As Covid-19 dislodges workers from central business districts, office market rents could fall by as much as 25 per cent in the medium-term.
An above-average volume of office stock set to come online in Sydney and Melbourne may see vacancy rates blow out to 11 per cent, according to new analysis on the listed property sector from Macquarie.
The first major commercial Covid-19 casualty, Macquarie’s 39 Martin Place, fell over with ISPT in late April while a mix of listings including JP Morgan’s 28 Freshwater Place and AEW’s 50 Pitt Street have been withdrawn from the market.
A general misalignment on prices post-Covid has caused the suspension of campaigns, sources said, “vendors think it’s worth what it was pre-covid and purchasers want a discount”.
The Macquarie note, which reviews previous economic downturns set against the coronavirus outlook, predicts that valuations will fall by 5 per cent to 15 per cent in the Sydney office market—a softer decline than expected in rents.
“We expect a decline in asset values of 10-15 per cent. Consistent with every downturn, the reduction in valuations is more limited than the decline in rents,” analysts Stuart McLean, Darren Leung and Caleb Wheatley said.
The Reserve Bank has also sounded concern about the health of the commercial property sector as significant disruption to trading conditions hit rental income.
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The bank said that office market demand is unlikely to keep pace with the supply due to be delivered into the Sydney and Melbourne CBD markets.
Melbourne is set to welcome its largest annual increase in office stock in three decades this year, while Sydney has about 5 per cent coming online over the next three years.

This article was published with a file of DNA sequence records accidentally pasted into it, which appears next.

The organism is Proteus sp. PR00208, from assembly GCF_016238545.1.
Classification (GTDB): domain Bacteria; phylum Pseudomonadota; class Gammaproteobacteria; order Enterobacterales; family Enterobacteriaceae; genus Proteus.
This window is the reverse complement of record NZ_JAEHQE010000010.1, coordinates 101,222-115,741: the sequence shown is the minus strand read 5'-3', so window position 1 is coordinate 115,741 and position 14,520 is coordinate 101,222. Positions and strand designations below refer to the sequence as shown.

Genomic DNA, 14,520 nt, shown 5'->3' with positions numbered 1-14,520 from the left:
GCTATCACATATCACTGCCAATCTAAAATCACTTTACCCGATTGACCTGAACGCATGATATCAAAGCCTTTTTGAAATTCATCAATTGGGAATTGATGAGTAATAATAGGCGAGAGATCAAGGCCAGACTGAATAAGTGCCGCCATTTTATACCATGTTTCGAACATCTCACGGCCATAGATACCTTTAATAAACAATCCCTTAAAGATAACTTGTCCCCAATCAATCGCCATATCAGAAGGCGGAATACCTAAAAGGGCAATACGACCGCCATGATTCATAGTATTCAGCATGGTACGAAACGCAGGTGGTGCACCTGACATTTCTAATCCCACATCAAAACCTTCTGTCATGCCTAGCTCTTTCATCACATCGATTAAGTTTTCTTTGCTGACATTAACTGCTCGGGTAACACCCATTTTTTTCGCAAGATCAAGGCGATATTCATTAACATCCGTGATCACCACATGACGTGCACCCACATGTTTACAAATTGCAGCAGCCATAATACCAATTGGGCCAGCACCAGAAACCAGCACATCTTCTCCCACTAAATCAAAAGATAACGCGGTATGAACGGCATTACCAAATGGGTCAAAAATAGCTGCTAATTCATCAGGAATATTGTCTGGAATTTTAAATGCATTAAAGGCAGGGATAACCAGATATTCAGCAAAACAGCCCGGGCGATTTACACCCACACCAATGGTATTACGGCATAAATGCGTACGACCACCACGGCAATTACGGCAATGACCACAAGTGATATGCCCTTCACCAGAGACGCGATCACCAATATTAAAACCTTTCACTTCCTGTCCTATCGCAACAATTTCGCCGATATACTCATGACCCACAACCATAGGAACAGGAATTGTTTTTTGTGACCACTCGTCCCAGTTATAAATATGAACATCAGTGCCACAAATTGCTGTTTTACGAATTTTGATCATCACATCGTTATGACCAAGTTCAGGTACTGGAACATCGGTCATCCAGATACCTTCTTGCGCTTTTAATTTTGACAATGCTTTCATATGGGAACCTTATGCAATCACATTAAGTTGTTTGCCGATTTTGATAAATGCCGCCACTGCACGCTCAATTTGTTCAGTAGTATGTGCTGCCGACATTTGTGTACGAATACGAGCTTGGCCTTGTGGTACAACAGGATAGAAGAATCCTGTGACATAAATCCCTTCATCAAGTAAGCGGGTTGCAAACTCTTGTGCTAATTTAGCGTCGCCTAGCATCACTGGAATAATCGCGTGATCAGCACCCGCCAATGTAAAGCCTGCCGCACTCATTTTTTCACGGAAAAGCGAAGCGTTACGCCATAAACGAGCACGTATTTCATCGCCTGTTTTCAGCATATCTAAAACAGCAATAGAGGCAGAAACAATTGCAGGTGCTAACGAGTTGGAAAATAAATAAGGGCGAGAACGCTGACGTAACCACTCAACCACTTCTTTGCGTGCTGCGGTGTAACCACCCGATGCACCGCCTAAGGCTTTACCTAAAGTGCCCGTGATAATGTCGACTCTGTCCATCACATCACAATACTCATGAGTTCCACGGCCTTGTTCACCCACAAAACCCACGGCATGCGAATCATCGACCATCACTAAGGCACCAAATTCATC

Macquarie’s analysts said Sydney’s reasonably tight office markets—vacancy currently sits at sub-5 per cent—could see the vacancy rate hit 9 per cent by the end of the year and blow out to 11 per cent by 2023.
“This will be dependent on net absorption as we come out of Covid-19,” the analysts said.
“In prior downturns a 1 per cent change in vacancy resulted in a 6 per cent change in rents. As a result, we expect net effective rents to fall about 15 per cent to 25 per cent, led by rising incentives.”
The analysts point out that historically, net absorption has declined by at least 3 per cent of stock.
The medium to long-term landscape for office markets, however, remains up for debate. Westpac’s chief executive Peter King said that the large-scale move to flexible working conditions has been a “healthy change”.
“Whether we go back to the size of workforce in the CBD is an open question.”
Morgan Stanley head James Gorman said that he expects his 80,000-strong workforce to take up “much less real estate” post-Covid-19.
“We’ve proven we can operate with no footprint,” Gorman told Bloomberg Television.
Macquarie expects global GDP to return to pre-Covid levels faster than the financial crisis—predicting growth to bounce back within 15 months.
“When compared to other cycles, a positive is the extent of monetary policy support which should be a partial offset for office markets.”